On May 13, Princeton University President Emerita Shirley Tilghman will deliver a talk, “The Wild and Wacky World of Epigenetics” at 7:00 p.m. at Janelia Research Campus.


  • Dialogues of Discovery lectures are free and open to the public, but tickets are required for admission.
  • Seating is limited to 250 people.

Princeton University President Emerita Shirley Tilghman will deliver the next lecture in the Dialogues of Discovery series at Janelia Research Campus in Ashburn, Virginia. Tilghman’s talk, “The Wild and Wacky World of Epigenetics,” is on Wednesday, May 13 at 7:00 p.m. Tickets are available at

Dr. Shirley TilghmanAll Dialogues of Discovery lectures are free and open to the public, but tickets are required for admission, and seating is limited to 250 people. See for more information, to sign up to receive email notifications about upcoming lectures, and to watch past lectures.

Tilghman will explore the underlying molecular epigenetic mechanisms that are revealing a wacky new world of gene regulation. If Gregor Mendel, the 19th century father of modern genetics, were alive today, his head would be spinning. The simple rules of Mendelian inheritance, which he painstakingly worked out with garden peas, have had to be substantially expanded and revised in the last several decades to accommodate the fact that genes are not nearly as well behaved as he thought. A pristine gene, free of any debilitating mutations, may or may not be expressed, depending upon parental inheritance, environmental influences, and even pure chance.  This phenomenon, in which external factors influence the decision of a gene to be expressed or remain silent, is called epigenetics.

Tilghman was elected Princeton University’s 19th president on May 5, 2001.  An exceptional teacher and world-renowned scholar and leader in the field of molecular biology, she served on the Princeton faculty for 15 years before being named president.  During her tenure the university expanded its undergraduate and graduate student bodies, and instituted a four-year college system.  She oversaw the creation of major new academic programs, including the Princeton Neuroscience Institute, the Andlinger Center for Energy and the Environment and the Lewis Center for the Arts.  Upon the completion of her term in June of 2013, she returned to the faculty.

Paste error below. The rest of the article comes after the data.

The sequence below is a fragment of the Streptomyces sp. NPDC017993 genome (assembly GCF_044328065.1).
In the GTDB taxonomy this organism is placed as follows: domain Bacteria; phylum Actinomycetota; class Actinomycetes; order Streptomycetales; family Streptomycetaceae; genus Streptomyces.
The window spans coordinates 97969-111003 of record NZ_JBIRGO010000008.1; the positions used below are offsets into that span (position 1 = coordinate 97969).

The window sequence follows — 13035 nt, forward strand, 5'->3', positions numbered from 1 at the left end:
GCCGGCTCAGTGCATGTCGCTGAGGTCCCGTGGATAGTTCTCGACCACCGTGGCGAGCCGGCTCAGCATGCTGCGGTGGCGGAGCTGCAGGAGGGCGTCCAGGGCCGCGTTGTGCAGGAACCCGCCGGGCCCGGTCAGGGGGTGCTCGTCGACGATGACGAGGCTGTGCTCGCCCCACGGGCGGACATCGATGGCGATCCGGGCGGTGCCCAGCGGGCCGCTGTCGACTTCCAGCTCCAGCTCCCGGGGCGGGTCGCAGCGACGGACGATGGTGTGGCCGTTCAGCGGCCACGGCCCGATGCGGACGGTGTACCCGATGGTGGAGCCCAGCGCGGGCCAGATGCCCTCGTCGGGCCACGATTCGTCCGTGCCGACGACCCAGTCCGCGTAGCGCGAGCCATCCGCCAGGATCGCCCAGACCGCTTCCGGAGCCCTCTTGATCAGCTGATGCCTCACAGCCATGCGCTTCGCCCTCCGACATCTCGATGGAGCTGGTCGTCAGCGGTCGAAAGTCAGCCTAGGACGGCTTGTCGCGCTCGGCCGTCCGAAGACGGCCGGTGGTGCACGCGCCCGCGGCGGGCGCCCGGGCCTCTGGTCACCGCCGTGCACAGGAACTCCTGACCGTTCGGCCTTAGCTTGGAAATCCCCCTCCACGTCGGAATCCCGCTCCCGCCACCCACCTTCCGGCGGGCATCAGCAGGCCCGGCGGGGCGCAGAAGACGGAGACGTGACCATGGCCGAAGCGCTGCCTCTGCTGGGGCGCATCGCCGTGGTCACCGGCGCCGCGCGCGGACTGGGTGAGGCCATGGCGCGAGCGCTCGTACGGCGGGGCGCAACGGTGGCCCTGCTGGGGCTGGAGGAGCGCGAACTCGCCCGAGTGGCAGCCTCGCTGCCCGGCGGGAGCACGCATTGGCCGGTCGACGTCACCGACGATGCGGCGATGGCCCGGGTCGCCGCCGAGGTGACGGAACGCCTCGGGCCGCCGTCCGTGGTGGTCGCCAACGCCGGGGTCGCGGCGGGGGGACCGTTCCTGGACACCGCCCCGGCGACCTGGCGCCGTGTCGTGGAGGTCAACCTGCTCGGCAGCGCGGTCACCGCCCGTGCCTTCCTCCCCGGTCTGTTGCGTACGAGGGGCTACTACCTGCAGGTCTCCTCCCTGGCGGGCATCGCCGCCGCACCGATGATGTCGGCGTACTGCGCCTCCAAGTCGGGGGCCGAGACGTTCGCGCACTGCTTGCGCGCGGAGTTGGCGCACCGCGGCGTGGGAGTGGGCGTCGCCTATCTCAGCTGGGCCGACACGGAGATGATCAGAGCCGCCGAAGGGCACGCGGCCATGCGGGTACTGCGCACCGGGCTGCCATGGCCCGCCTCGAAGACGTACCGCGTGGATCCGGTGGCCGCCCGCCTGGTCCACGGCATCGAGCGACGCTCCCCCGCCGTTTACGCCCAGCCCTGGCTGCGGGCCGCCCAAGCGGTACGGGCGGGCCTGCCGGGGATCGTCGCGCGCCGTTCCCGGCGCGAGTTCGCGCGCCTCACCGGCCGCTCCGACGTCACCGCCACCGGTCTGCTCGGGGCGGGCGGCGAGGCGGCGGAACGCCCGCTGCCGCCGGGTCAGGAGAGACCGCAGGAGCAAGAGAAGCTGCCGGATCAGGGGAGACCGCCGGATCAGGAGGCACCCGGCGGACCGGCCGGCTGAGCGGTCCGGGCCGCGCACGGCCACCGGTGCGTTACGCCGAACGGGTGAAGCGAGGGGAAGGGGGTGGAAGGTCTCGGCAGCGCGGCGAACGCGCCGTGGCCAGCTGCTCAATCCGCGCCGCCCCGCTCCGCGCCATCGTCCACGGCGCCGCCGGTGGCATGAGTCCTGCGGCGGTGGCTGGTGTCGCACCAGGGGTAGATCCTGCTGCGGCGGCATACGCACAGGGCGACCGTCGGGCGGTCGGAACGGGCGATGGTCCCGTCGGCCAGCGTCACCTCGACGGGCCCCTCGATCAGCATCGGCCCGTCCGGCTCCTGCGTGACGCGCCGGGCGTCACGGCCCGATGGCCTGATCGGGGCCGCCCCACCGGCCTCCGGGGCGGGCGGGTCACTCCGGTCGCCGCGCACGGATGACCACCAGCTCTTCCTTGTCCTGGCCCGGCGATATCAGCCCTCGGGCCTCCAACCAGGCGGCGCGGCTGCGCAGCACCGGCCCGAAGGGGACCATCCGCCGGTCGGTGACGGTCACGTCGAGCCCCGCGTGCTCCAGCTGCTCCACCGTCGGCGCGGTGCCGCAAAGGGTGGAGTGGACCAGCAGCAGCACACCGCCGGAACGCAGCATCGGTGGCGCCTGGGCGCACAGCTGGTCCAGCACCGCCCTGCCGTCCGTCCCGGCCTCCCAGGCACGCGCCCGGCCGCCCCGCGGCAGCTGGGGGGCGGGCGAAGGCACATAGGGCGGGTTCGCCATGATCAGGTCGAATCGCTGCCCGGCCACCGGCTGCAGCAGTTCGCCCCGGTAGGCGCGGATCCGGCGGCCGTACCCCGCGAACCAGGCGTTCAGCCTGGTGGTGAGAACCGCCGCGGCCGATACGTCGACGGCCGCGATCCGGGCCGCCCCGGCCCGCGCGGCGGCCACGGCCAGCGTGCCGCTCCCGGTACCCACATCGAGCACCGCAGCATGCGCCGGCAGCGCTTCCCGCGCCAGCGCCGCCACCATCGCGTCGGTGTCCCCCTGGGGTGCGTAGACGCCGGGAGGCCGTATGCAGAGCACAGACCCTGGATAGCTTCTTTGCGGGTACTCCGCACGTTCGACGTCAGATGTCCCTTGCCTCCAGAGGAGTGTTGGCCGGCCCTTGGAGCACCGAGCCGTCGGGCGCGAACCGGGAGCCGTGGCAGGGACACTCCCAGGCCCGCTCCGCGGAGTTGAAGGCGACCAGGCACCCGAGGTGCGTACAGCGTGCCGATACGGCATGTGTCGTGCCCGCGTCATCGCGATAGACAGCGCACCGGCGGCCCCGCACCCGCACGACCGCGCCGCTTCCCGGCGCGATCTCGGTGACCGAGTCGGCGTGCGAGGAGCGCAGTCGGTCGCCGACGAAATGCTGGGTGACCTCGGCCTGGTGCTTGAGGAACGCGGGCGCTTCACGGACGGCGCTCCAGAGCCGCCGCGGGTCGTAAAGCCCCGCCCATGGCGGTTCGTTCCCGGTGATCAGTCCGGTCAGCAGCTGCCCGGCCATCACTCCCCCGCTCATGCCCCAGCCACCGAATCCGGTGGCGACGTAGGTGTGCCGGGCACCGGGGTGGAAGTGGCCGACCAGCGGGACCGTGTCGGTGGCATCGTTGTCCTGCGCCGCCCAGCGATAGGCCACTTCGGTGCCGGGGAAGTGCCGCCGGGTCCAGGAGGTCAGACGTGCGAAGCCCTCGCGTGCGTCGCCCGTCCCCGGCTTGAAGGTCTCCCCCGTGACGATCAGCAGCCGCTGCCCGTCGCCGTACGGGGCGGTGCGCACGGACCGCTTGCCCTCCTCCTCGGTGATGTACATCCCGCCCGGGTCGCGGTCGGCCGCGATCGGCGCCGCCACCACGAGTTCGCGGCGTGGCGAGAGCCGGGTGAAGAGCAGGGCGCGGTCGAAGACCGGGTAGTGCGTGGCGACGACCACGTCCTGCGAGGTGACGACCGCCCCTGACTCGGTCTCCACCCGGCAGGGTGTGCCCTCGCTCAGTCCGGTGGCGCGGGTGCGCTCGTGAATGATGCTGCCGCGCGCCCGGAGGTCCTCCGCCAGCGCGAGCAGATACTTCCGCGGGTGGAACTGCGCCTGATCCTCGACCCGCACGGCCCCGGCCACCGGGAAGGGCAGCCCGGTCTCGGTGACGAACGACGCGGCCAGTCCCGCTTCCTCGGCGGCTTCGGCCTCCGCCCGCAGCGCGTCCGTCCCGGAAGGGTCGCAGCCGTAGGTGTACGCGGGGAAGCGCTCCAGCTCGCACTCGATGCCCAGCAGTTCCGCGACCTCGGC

During her scientific career as a mammalian developmental geneticist, she studied the way in which genes are organized in the genome and regulated during early development.  A member of the National Research Council’s committee that set the blueprint for the United States effort in the Human Genome Project, she also was one of the founding members of the National Advisory Council of the Human Genome Project for the National Institutes of Health.  Tilghman was appointed an investigator of the Howard Hughes Medical Institute in 1988, and in 1998 was named the founding director of Princeton’s multidisciplinary Lewis-Sigler Institute for Integrative Genomics.  She is the recipient of a Lifetime Achievement Award from the Society for Developmental Biology, the Genetics Society of America Medal, and the L’Oreal-UNESCO Award for Women in Science.  She is a member of the American Philosophical Society, the National Academy of Sciences, the Institute of Medicine and the Royal Society of London.  She serves as a trustee of Amherst College, the Carnegie Endowment for International Peace, the Institute for Advanced Study, and the King Abdullah University of Science and Technology, and as a director of Google Inc.

Past Dialogues of Discovery speakers have included Janelia group leader Luke Lavis; Janelia group leader Gwyneth Card; HHMI investigator Joseph DeRisi from the University of California, San Francisco; John P. Donohue from the Institute of Brain Science at Brown University; Janelia group leader Ulrike Heberlein; Jeremy Nathans, HHMI investigator at Johns Hopkins University; Cori Bargmann, HHMI investigator at Rockefeller University; Jennifer Tour Chayes, Managing Director at Microsoft Research; Sean Eddy, Nobel laureate Eric Betzig, and Karel Svoboda, group leaders at Janelia; Sir Paul Nurse, President of The Royal Society; Roger Perlmutter, President of Merck Research Laboratories; and Leslie Vosshall, HHMI investigator at Rockefeller University.

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